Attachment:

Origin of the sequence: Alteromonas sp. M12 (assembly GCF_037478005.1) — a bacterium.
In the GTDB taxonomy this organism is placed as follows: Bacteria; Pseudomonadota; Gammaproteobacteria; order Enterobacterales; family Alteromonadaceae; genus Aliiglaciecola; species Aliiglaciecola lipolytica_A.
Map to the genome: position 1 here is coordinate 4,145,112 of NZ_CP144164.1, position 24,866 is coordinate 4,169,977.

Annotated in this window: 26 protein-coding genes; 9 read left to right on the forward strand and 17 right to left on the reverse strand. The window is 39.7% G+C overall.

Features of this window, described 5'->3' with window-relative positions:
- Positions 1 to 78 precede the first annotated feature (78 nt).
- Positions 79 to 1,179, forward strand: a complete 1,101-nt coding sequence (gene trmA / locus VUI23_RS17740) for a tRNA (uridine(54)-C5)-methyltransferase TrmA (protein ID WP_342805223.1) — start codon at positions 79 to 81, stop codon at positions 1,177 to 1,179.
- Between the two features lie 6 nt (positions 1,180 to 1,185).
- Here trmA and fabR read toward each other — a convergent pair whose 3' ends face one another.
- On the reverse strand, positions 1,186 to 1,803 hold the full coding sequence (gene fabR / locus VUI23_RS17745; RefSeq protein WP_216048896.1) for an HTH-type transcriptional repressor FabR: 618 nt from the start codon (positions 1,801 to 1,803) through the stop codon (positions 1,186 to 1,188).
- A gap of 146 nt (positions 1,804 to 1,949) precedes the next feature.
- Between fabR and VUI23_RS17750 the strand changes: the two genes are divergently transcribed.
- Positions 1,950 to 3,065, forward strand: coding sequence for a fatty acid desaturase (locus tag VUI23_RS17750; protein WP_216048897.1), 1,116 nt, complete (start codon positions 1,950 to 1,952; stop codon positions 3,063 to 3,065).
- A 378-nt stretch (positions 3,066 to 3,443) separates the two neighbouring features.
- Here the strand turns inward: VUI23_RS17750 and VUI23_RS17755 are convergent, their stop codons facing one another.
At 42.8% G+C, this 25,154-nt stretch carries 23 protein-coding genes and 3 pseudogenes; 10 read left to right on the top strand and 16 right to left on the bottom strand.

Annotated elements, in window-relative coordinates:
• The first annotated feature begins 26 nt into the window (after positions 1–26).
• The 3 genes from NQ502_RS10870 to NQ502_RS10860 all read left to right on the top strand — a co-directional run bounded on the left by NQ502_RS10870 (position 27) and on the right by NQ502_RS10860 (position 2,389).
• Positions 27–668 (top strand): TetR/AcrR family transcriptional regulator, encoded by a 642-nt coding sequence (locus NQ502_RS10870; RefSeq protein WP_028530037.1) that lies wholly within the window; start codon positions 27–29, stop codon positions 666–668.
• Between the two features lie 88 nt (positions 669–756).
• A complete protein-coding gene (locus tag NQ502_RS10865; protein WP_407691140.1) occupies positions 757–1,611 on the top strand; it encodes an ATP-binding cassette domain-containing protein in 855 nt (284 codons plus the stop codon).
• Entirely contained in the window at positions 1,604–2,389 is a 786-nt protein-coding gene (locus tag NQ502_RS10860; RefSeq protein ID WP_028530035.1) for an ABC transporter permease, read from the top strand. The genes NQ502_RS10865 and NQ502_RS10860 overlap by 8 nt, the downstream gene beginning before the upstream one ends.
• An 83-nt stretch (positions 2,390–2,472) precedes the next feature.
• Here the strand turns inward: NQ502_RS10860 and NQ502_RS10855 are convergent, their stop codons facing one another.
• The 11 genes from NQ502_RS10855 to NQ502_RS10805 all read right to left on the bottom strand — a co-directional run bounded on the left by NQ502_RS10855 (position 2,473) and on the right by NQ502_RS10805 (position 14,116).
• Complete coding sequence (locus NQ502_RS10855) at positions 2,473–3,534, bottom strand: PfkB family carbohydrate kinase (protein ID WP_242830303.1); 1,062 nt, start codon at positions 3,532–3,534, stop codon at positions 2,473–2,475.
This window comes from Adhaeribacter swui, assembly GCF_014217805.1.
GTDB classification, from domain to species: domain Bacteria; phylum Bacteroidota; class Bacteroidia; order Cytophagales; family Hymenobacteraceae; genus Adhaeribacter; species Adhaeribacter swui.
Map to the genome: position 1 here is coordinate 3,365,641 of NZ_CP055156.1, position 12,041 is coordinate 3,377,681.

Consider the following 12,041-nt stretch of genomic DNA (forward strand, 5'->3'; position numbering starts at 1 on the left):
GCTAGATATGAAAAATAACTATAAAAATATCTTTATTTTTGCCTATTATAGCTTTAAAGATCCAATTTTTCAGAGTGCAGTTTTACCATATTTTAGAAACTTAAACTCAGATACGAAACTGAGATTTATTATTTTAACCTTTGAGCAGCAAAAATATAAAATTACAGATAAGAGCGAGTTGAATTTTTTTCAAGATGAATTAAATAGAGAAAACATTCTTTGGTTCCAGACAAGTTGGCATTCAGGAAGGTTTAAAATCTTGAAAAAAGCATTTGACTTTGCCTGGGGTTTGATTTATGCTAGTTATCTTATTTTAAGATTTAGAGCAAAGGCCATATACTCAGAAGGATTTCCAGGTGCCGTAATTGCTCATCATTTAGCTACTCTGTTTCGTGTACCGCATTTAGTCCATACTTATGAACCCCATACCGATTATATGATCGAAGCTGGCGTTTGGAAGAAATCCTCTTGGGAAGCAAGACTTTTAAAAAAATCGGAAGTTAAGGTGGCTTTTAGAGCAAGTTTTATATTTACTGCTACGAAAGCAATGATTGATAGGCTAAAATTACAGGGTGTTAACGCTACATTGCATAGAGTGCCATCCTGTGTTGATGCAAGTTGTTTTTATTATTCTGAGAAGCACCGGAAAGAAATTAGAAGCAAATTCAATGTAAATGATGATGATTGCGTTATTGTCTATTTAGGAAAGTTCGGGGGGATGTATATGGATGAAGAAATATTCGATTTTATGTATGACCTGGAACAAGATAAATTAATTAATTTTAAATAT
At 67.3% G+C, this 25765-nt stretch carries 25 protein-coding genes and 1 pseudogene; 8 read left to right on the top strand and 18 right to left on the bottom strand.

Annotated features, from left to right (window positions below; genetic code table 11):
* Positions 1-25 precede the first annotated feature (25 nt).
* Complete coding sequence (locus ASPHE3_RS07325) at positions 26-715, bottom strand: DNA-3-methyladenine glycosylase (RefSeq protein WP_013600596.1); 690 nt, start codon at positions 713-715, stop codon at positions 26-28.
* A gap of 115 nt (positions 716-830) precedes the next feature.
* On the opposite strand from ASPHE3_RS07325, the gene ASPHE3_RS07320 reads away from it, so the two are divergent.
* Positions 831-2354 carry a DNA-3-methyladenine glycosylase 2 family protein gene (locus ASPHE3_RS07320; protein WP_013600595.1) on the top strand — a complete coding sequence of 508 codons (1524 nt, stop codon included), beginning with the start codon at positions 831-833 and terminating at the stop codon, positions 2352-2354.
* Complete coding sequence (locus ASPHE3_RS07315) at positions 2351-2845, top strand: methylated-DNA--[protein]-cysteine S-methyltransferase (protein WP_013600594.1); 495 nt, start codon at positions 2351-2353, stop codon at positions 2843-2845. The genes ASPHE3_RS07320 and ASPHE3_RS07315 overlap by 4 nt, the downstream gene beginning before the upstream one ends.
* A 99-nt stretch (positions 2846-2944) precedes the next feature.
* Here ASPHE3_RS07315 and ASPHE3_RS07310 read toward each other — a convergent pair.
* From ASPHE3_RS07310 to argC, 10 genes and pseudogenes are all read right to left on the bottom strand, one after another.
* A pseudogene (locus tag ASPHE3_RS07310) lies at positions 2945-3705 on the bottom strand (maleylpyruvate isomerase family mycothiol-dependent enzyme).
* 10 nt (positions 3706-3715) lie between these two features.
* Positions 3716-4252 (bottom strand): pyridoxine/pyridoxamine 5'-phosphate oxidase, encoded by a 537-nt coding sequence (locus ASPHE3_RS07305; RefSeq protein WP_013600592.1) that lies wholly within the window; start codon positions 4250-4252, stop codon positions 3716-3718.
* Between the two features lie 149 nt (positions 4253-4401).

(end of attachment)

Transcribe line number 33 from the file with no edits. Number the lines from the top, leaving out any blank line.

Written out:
At 67.3% G+C, this 25765-nt stretch carries 25 protein-coding genes and 1 pseudogene; 8 read left to right on the top strand and 18 right to left on the bottom strand.